<Performance Series Chapter 2> Gathering alumni of the music club and founding a citizen’s orchestra

“In reality, it was not an easy shift from a music club activity to the cultural activity by matured people. Gathering members and not letting them go away; this was indeed what my orchestra activity was about.”

Tchaikovsky: Symphony No.6 “Pathetique” (4th movemnet)
Toyohashi Reed Philharmonic Orchestra
9th Regular Concert (June 27, 1970)

All students leave the music club as they graduate and that was when the story ends. Morishita was discouraged by the fact that facing the music in sincerity and cultivating cultural mind in the club activities all had to be tore down halfway through.

The teacher the former students gravitated towards each other and formed the citizen’s orchestra mainly consisting of alumni of the music club. For the first 10 years, they performed as the “Reed Orchestra” with a focus on accordions, yet they desperately sought for expressiveness with the reeds compared favorably with the violins.

In the seventh year of the establishment, they performed in the capital city, Tokyo. Back in 1971, it was unheard-of incident for a local reed orchestra to perform in Tokyo. Words of a pray is stated on the leaflet of the Tokyo Performance as follows.

We have been passionately seeking for the better music and have been performing at regular concert halls, mountain villages, and seaside towns for the past six years. We have come to think that in order for our music to take roots in this local area, we need a solid reputation in Tokyo. If you feel our modest activity is valuable and the music performed by the young musicians is one of the most beautiful things, please give us a hand. If the performance in Tokyo is successful, we believe a bud of music will start to grow in local areas.

Morishita reflects the establishment of the citizen’s orchestra as follows.

We must never forget that educational effects will not appear without a common and core formative experience with the students and nothing can elaborate its future activities nor its spirits. Club activity was the only place when seeking the essence of citizen’s orchestra in school education.”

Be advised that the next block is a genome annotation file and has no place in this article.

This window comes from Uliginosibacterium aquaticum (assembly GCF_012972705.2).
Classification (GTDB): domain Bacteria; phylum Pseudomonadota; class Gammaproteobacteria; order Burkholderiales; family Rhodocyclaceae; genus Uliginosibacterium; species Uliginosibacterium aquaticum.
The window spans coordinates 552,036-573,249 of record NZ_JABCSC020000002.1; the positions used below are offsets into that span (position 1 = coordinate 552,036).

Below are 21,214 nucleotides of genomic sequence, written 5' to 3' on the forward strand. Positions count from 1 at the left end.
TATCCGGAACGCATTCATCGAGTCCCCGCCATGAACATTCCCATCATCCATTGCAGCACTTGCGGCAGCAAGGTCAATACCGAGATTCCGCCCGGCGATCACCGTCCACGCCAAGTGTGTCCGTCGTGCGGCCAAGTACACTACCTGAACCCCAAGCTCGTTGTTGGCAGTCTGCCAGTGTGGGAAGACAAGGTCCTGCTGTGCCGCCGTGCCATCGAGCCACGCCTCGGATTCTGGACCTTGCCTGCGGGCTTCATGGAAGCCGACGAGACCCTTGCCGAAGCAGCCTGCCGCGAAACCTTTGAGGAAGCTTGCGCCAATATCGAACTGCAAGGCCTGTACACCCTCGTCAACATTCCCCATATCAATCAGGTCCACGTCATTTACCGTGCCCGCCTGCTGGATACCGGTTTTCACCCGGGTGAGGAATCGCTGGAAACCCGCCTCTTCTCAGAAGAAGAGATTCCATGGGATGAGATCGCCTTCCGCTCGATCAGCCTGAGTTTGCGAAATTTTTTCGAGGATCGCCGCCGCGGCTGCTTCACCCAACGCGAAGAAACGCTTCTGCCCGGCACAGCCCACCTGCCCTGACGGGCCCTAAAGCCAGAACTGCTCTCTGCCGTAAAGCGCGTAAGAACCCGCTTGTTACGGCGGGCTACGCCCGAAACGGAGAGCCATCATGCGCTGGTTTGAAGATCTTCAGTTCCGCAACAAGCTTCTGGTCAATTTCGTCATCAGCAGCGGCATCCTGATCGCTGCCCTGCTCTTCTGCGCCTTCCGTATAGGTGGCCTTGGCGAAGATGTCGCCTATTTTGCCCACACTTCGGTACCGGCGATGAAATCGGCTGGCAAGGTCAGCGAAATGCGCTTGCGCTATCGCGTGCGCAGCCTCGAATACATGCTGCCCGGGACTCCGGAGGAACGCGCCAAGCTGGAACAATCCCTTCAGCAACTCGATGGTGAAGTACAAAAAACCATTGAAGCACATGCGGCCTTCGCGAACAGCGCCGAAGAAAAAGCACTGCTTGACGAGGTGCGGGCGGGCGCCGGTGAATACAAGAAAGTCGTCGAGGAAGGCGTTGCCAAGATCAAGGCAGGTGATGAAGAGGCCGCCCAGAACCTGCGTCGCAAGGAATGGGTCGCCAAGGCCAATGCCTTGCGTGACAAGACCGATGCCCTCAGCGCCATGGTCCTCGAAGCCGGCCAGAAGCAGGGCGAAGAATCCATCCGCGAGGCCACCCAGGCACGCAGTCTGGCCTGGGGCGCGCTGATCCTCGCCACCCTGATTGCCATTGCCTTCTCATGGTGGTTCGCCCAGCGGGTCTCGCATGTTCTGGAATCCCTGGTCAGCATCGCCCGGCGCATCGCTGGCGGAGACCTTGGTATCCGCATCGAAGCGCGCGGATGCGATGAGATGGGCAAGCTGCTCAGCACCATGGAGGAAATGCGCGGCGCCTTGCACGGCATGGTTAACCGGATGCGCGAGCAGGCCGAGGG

The group of unnamed teacher and students took the first step in establishing the citizen’s orchestra, trying to refine their musical excitement and knowledge skills like a single noodle with the “connector” of inseparable humanity.

In June of 1965, they performed passionately in front of full house audiences whom the orchestra begged to come. The orchestra stated “naivetés of amateur and rigidity of professionals” as their motto; a group of people without perfect formation, instruments, and skills formed an orchestra ultimately relying on the strong bonds like families.

Things that did not exist back then; violins, violas, cellos, oboes, bassoons, English horns, tubas, and last but not least, my tailcoat, nor black tie to wear. I conducted in my informal business wear; someone in the audience said they saw my sweat stains as if it were a proof of cheapness on the clothes, like a shape of heart.
This however, was the very start of our own cultural activity; we put various conditions stoically on ourselves and all the members of the orchestra hugged each other and continued to cry over what we had accomplished.

This performance is from the sixth year of establishment of the citizen’s orchestra. Young accordion players in their teenage performed the joy and sorrow of Tchaikovsky.